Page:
Carl L. Shell

Carl Linden Shell was born November 17, 1925 and grew up in Virginia, Kentucky. His father was a coal miner in around Hazards, Kentucky and Carl volunteered at the age of 16 rather than go work in the mines. After volunteering he was send to Fort Riley where they were forming the 9th Armored Division. Carl became a tank gunner but every tank crew member was trained to fill in all the positions so, in case of emergency, he could be loader or he could drive the tank.
In 1943 his unit went on desert training to the California desert. At first they used the M3-tanks that only had a 60° traverse on the main gun but later on they received the M4's. After California they were sent to Fort Polk, Louisiana for swamp training, this was in case they were sent to the Pacific.
August 26, 1944 he left the US on the Queen Mary, he landed at Hampton, England and was put in the Tidworth Barracks. Being stationed there they drew their tanks and test fired them. After some time in England they were put on LST's and landed at Omaha Beach on
From there on they drove right through France and made first contact beyond Paris. From then on it was regular combat until they reached Lignieuville, where Carl's unit was stationed when the Battle of the Bulge broke out. When the Germans attacked Carl was on watch and he ran out to tell everybody that they were attacking. Some of the crew was sitting inside the tank asleep, so Carl jumped on the 50 Caliber on top of his tank and burned up a belt of ammo before he could stop. After that it was just survival. During the Battle of the Bulge Carl got his first German tank, a Mark IV, he felt pretty good but especially glad he got the German and not the other way around.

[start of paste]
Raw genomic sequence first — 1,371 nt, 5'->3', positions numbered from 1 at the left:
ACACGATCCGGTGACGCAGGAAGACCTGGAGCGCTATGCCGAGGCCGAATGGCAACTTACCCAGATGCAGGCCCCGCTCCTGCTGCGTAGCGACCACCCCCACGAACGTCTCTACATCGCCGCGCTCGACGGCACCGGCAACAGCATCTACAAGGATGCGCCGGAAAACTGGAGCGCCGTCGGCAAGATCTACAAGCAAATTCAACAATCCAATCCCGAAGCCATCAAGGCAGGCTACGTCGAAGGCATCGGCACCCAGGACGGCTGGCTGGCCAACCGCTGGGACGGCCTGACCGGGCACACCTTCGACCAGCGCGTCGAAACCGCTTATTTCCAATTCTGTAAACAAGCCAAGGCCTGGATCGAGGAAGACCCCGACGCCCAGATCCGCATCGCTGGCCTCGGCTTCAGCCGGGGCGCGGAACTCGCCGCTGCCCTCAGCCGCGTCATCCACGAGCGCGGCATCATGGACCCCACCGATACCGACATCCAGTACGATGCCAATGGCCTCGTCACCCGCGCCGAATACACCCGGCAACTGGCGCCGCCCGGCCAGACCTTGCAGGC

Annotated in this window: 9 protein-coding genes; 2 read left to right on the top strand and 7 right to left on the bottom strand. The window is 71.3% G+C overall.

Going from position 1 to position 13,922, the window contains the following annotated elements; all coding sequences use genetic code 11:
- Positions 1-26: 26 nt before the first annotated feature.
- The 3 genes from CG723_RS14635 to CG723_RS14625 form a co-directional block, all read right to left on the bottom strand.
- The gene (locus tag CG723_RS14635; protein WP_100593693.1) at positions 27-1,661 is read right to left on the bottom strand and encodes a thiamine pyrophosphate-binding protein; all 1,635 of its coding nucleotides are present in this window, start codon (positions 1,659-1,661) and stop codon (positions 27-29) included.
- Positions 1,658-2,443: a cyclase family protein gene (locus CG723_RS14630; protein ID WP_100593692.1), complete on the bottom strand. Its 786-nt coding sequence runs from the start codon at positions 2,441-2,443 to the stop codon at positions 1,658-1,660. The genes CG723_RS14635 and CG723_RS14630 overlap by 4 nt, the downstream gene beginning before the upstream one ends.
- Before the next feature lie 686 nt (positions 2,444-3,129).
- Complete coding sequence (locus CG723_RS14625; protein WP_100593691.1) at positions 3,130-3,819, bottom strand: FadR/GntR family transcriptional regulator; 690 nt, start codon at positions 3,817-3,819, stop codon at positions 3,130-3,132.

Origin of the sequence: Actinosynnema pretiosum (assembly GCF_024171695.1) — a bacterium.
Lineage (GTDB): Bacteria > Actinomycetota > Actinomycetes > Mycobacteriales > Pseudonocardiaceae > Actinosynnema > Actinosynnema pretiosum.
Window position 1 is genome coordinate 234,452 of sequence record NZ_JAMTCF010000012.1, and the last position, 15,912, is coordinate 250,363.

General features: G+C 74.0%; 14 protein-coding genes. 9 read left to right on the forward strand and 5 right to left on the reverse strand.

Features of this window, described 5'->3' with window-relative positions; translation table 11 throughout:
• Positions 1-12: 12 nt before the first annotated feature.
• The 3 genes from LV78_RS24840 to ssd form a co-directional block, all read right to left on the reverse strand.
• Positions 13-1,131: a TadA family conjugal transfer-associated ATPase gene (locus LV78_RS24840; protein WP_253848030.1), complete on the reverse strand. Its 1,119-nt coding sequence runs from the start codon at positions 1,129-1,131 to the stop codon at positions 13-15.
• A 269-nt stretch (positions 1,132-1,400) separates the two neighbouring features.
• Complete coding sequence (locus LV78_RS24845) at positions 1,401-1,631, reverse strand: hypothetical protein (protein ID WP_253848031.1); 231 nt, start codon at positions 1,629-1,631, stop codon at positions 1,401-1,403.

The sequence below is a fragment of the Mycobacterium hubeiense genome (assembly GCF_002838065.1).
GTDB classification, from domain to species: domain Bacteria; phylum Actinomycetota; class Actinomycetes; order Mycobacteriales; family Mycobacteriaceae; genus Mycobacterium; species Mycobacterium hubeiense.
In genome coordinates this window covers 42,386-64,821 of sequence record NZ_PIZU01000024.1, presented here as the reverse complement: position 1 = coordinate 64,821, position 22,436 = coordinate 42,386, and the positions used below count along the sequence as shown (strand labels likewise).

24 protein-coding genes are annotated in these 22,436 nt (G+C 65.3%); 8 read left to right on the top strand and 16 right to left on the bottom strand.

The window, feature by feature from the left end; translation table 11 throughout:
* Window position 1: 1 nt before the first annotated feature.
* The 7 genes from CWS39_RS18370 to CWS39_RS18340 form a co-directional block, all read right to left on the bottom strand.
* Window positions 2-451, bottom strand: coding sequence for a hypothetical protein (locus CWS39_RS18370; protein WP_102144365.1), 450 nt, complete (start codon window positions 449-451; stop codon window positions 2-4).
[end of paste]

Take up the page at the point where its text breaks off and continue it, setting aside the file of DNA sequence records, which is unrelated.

About a month later they were pulled back to Verdun to get the tanks fixed, reequip and get in the needed replacements. After all this was done they continued their attack towards the Rhine and Czechoslovakia. Carl was with the first tanks to cross the Remagen Bridge.
At the end of the war Carl's unit had reached Carlsbad in Czechoslovakia. After VE day they started cleaning their equipment and rotating people back to the States. He got a 15 day leave but was reassigned to the Pacific and was on the boat going there when the war ended.
When he got back home he just walked in, his duffel bag over his shoulder, almost giving his parents a heart attack. He went to work with his dad in the mines for some time but told him that he rather fought wars than go back inside a mountain so he reenlisted in Norfolk, Virginia. He choose to go on overseas duty and served with the Big Red One for 15 years in Germany. Carl told himself that he would discharge when he had reached the top of the ladder, which he did in 1963 being a Command Sergeant Major.
Carl married a German girl in 1954 and adopted two children that now have families themselves. Catharina died in 2001 but remarried his current wife Laura in 2009. Carl and Laura currently live in Junction City, Kansas.